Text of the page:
AFL Riverina competitions may soon face the prospect of club umpires officiating in first grade football if numbers don't improve in the whistle-blowing ranks.
Riverina Umpires Association (RUA) have issued a call to arms for more officials to come on board and help with a growing shortage amid a 20 per cent decline in numbers.
RUA president and umpire lead coach Ryan Dedini has revealed the group are currently walking a fine line when it comes to meeting their senior commitments.
"The numbers are really tight," Dedini said.
"This week's a good example. I'm still juggling around to work out what we're going to do for this weekend because we'll be running twos (two umpires per first grade game) in most of them.
"Obviously on your larger grounds like Narrandera and CSU, you'd like to have three, because with two blokes and when the footy's quick, you can't keep up with the play.
"A lot of the guys in our ranks are a bit older, they don't train as much because once they've had their game for the weekend, that takes it out of them."
Dedini said ideally the RUA would love more numbers crossing over from clubs.
The RUA are confident they have convinced one club umpire to try first grade with them this weekend and want more to give it a go.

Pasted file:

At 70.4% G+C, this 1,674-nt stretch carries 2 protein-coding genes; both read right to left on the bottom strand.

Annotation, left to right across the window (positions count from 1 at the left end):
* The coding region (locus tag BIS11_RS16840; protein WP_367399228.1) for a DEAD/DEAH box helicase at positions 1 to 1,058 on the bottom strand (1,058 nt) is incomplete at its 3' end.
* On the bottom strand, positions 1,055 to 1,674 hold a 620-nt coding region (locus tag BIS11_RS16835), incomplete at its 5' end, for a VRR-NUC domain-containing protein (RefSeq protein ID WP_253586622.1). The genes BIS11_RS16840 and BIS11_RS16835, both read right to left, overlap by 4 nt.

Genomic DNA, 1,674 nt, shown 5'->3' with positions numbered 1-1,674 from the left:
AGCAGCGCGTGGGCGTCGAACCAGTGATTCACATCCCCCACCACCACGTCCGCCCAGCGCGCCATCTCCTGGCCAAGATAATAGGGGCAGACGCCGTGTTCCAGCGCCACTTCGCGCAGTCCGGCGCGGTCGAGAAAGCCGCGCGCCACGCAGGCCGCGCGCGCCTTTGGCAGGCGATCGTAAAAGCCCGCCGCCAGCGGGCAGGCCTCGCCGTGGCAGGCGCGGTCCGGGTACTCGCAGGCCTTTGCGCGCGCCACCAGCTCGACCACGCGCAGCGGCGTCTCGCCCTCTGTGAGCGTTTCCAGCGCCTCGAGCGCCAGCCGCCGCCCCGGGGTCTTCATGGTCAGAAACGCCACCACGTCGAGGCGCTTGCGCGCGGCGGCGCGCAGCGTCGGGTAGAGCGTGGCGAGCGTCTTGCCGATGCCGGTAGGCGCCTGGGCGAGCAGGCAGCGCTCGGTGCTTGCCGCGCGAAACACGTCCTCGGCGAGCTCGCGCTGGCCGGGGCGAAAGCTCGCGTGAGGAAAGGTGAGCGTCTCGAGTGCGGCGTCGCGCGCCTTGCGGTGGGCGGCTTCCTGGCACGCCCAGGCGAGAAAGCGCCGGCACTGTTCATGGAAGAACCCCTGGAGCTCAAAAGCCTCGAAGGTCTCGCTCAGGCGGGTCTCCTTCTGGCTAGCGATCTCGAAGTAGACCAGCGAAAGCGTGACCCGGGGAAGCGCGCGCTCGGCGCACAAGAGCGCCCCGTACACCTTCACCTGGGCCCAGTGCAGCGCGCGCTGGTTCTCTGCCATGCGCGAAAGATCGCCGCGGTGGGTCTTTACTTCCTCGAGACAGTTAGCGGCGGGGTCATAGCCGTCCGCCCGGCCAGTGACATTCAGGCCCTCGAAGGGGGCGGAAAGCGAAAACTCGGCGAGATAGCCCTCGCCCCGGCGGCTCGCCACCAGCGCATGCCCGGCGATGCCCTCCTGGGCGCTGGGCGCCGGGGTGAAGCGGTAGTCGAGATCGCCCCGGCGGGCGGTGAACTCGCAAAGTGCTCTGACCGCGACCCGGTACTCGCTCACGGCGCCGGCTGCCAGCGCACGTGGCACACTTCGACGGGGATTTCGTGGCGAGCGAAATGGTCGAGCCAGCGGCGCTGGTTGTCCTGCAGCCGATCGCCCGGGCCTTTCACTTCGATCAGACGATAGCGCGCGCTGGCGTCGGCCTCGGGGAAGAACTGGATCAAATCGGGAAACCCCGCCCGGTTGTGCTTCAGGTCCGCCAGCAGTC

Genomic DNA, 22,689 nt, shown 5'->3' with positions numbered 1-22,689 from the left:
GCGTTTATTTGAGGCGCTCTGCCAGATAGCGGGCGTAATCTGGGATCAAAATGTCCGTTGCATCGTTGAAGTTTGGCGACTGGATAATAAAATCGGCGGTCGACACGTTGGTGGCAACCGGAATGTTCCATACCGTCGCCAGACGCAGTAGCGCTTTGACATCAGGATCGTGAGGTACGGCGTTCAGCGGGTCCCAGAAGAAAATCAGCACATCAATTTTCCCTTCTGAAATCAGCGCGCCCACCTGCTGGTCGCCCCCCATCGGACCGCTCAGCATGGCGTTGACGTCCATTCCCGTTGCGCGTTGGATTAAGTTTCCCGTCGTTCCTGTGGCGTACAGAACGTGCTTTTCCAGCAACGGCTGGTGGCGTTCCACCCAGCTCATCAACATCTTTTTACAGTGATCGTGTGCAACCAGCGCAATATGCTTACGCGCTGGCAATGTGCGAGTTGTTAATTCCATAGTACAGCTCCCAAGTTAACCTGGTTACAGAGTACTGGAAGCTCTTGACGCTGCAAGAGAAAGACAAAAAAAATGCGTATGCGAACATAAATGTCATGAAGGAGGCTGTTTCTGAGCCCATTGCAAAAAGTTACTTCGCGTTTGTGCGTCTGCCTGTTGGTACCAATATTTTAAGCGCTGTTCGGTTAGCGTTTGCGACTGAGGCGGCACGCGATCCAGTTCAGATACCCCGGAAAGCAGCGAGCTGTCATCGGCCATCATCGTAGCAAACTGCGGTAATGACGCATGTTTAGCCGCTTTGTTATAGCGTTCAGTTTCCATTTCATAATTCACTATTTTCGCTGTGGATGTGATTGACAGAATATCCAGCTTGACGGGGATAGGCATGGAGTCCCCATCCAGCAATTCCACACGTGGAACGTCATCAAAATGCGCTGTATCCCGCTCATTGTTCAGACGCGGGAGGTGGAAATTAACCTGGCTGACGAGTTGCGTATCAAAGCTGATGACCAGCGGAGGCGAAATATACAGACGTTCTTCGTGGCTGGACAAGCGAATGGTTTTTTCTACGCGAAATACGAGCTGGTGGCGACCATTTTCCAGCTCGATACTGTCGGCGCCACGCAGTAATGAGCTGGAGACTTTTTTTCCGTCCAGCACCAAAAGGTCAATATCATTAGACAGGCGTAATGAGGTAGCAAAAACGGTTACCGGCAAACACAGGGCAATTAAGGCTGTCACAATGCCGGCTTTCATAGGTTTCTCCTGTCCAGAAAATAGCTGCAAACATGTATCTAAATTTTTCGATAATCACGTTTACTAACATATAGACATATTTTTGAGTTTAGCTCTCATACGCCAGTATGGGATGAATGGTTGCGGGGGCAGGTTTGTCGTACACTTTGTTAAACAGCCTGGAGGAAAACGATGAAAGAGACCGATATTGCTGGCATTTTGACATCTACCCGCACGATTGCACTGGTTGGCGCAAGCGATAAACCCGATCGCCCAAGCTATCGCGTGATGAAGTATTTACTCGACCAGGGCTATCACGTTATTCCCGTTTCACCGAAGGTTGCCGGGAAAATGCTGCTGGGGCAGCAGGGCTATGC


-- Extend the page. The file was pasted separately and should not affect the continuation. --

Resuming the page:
"Ideally the clubs is where we'd like to get them from," he said.
"They're guys who are going to have a bit of an idea straight off the bat. They've got a football background so it's not going to be hard to teach them those fundamentals of umpiring."
Dedini said the consequences, if numbers don't improve, are severe.
"What will happen is it will get put back from the RUA coaching panel to AFL Riverina to ask the clubs to appoint club umpires to senior football," he said.
"That itself can open up a major can of worms, especially in first grade football."
Dedini said umpire numbers at junior level are strong, boosted by last week's First Bounce Introduction to Umpiring night that attracted 20 more kids to the ranks.
He added that father-son duos had also provided a boost in recent times with the likes of Christin and Boston Macri, Brett and Aidan Koschel, Ken and Andrew Taylor and Andrew and Hugh Schmetzer just a few of the families helping bolster umpire numbers.
Dedini encouraged anyone to get in touch with the RUA, or to come along to the weekly training session on Wednesdays at Jim Elphick Tennis Centre in Wagga from 6pm.
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"People think they come to be an AFL umpire, you come to training and we flog you, you're doing laps of the oval but it's not. You do a little bit of fitness but we'll get you up, we'll have vision, we do work on the whiteboard because we want to educate people," he said.
"That's the biggest thing, we want to educate people on the laws of the game and the interpretation because Aussie rules is an interpretation sport and the more people we can get with a similar interpretation is going to be better off for the game."
Dedini also indicated that RUA will run sessions throughout the year that are targeted at introducing ex-footballers and club umpires to umpiring.
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